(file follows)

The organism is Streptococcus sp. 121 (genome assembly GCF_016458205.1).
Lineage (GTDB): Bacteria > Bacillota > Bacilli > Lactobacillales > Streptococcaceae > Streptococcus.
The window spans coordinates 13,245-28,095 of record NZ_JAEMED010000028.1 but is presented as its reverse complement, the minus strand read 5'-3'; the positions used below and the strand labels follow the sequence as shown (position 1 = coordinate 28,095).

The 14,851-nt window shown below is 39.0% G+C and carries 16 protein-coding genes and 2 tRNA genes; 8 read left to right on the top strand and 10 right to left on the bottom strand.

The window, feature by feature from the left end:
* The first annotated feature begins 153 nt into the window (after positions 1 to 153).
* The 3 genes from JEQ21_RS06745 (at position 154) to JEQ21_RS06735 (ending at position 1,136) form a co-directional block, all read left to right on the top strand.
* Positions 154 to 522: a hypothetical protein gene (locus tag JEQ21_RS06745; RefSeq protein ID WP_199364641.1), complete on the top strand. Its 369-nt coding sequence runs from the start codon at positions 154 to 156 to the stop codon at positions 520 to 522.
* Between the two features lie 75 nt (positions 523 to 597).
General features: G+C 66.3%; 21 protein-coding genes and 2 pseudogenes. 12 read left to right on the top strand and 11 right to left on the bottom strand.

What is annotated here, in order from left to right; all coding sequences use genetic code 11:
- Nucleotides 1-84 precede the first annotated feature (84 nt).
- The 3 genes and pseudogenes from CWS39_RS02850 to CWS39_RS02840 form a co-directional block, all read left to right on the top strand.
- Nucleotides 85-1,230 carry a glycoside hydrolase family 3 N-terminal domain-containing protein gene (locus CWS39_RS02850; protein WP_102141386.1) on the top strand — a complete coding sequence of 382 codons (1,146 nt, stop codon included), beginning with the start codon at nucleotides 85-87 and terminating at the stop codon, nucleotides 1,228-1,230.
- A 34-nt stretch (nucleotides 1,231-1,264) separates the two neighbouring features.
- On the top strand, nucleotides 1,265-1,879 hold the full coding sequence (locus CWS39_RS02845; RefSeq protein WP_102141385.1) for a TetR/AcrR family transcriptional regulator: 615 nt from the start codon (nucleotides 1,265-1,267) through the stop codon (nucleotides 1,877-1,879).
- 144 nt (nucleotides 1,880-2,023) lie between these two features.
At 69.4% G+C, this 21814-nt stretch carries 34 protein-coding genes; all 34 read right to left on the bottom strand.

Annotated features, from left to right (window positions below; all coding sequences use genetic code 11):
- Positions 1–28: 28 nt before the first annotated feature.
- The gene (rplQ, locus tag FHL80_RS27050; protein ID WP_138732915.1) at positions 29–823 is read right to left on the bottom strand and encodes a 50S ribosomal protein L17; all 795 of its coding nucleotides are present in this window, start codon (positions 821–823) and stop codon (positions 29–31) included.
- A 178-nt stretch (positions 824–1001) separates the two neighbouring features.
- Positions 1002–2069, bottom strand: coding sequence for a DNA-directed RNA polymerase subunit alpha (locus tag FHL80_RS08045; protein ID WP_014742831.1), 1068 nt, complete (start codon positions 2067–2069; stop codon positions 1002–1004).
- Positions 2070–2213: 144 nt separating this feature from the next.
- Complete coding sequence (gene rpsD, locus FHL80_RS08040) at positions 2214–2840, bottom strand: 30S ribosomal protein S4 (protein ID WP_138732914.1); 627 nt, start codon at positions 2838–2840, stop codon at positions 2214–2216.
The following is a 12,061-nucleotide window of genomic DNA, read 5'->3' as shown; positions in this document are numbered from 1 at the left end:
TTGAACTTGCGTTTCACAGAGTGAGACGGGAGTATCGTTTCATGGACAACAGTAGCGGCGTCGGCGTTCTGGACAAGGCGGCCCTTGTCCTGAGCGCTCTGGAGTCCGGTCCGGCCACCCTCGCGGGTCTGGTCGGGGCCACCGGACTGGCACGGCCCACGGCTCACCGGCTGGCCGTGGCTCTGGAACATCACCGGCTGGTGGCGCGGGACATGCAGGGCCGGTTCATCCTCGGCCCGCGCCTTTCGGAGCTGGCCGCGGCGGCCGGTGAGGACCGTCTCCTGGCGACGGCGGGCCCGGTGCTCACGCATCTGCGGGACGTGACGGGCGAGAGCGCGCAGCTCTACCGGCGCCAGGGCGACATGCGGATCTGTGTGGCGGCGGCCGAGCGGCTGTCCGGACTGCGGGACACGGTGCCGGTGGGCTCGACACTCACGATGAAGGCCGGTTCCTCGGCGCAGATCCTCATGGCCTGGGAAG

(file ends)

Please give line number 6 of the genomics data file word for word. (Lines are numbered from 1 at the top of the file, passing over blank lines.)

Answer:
* The first annotated feature begins 153 nt into the window (after positions 1 to 153).